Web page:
Keystone State Environmental Histories: A Public Lecture Series
This lecture series is open to the public but have students as the intended audience. Many professors bring their classes to the lectures with the intention of diversifying students' knowledge of environmental history. Topics cover energy supply, development of hiking trail system in PA, cities and forests, and the history of Earth Day. Students are invited to eat lunch with speakers and learn more about the topic.
Energy Systems Engineering Institute Seminar Series
The Energy Systems Seminar Series consists of a number of bi-weekly 1-hour talks by an energy expert from the industry or academia. The topics cover energy trends in key areas and new technologies. Since its inception in 2016, the topics have covered the rising role of natural gas as a reliable fuel to generate electricity and its role in transforming the energy sector, the reliance on nuclear power as a green source even as the industry struggles with abandoned new builds in the U.S., and the increasing role of distributed energy resources (DERs) -- rooftop solar, for example-- and their impact on energy choices. While the seminars are mainly intended for students, industry personnel are invited to the seminar series.
Energy Systems Engineering Institute Distinguished Lecture Series
The focus of the DLS series is to examine in depth energy topics of current interest. This monthly seminar has in the past addressed the impact of climate change locally and means to ameliorate their effects; social and economic impacts of the state of Pennsylvania's pre-eminent position as large natural gas producer from fracking technology and the challenges of energy entrepreneurship.
The website URL where information about the conferences, speaker series, symposia or similar events related to sustainability is available (optional):
Does the institution have cultural arts events, installations or performances related to sustainability that have students as the intended audience?:
A brief description of the cultural arts events, installations or performances related to sustainability:
Trashion Show: An exhibition of clothing made entirely out of trash or recyclable materials. Students planned the event for during the 2014, 2015, 2016, and 2017 Recyclemania tournaments, designed the clothing, and attended the show. Approximately 75 people attended the show.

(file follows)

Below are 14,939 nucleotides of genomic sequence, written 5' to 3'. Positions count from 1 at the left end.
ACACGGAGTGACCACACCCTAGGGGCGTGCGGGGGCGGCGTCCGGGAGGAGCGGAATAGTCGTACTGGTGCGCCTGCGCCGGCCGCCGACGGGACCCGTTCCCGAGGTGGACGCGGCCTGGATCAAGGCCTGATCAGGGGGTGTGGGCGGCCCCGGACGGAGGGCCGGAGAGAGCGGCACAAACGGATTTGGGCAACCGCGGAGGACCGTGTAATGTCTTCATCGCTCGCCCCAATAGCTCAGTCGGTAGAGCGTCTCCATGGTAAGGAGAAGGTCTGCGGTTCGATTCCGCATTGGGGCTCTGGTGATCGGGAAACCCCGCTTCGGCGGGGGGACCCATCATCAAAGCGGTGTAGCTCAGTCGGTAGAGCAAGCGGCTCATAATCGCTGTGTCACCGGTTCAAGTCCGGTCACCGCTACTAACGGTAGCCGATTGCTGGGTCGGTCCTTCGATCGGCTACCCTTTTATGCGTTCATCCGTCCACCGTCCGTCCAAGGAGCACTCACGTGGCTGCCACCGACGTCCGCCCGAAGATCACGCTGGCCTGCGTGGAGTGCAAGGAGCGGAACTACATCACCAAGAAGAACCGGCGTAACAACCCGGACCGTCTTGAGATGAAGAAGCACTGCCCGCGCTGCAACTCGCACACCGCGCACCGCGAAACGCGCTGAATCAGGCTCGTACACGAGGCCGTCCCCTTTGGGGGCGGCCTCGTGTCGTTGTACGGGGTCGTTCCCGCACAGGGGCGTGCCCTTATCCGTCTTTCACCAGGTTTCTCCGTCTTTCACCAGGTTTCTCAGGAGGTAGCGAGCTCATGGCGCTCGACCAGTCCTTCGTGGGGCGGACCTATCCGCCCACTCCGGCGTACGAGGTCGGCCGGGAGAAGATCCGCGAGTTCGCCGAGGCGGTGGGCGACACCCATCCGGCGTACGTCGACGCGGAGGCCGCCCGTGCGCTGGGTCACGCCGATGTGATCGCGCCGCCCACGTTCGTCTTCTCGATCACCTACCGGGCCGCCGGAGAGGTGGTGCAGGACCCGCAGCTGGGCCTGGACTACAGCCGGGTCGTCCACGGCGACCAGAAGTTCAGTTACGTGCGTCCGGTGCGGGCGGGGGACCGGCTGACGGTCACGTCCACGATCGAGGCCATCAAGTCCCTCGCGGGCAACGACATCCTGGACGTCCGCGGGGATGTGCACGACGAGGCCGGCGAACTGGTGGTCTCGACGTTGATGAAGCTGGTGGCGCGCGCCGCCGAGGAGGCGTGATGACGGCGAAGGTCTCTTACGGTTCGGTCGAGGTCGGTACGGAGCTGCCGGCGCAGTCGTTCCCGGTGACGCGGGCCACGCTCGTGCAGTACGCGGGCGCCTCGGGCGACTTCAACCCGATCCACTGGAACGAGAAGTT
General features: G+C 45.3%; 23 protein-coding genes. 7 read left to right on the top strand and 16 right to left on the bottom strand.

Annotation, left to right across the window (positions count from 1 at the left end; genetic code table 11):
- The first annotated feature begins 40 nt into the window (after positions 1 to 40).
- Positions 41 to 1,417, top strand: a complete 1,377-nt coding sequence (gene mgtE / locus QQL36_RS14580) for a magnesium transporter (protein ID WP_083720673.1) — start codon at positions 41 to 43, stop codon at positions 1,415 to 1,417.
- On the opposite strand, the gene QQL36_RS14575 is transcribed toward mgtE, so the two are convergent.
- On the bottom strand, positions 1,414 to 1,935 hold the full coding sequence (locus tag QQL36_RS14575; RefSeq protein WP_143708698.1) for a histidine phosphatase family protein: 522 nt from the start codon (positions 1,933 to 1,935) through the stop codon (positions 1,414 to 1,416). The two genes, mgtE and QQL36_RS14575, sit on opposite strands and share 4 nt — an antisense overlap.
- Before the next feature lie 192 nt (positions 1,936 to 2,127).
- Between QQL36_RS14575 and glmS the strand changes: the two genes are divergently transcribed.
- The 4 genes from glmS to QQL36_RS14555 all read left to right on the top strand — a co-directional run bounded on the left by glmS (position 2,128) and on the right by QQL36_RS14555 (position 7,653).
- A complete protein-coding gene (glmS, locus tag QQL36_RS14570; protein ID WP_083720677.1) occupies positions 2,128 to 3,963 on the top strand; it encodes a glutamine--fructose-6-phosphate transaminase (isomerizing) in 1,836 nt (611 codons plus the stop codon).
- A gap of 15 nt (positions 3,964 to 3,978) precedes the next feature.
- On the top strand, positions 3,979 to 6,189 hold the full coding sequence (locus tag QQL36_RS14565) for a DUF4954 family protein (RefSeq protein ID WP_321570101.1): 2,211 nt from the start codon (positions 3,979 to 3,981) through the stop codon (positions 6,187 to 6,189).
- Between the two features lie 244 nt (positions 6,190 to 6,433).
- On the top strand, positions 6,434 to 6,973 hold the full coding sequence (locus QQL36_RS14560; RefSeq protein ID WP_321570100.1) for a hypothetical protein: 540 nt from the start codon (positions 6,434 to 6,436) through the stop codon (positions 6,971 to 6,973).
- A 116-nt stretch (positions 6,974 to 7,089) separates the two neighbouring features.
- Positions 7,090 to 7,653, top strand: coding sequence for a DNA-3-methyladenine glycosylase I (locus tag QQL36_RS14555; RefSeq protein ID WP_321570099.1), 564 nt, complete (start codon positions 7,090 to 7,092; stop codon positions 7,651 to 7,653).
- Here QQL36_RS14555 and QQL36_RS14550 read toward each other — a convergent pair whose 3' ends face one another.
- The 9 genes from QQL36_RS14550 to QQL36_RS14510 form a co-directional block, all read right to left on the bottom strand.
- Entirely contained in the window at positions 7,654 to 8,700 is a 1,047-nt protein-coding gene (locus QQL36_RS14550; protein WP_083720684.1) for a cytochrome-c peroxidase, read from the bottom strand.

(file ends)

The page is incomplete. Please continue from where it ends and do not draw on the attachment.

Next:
Unplugged Open Mic Night: Members of the Office of Sustainability hosted an open mic night in November 2015 and November 2016 with a variety performances during our energy conservation competition.
Display the Waste: Members of Engineers Without Borders created a visual display of two animals out of cardboard during Recyclemania 2017. They created a polar bear and a tyranosaurus. The weight of the polar bear x 2 represented the amount of food wasted at Lehigh per day and the weight of the tyranosaurus represented the amount of food waste at Lehigh per week.
The website URL where information about the cultural arts events, installations or performances is available (optional):
Does the institution have wilderness or outdoors programs (e.g. that organize hiking, backpacking, kayaking, or other outings for students) that follow Leave No Trace principles?:
A brief description of the wilderness or outdoors programs that follow Leave No Trace principles:
The Outdoor Adventure Community promotes outdoors sports, activities, and responsible stewardship of our natural resources. Hall/Floor activities will appeal to a variety of interests and skill levels, from weekend camping trips to hiking and skiing to themed movie nights - the choice is yours! The community goal is for individuals with a shared interest in nature to join together in outdoor activities and adventures, and to develop and spread their values of responsible management of our beautiful outdoor spaces and resources.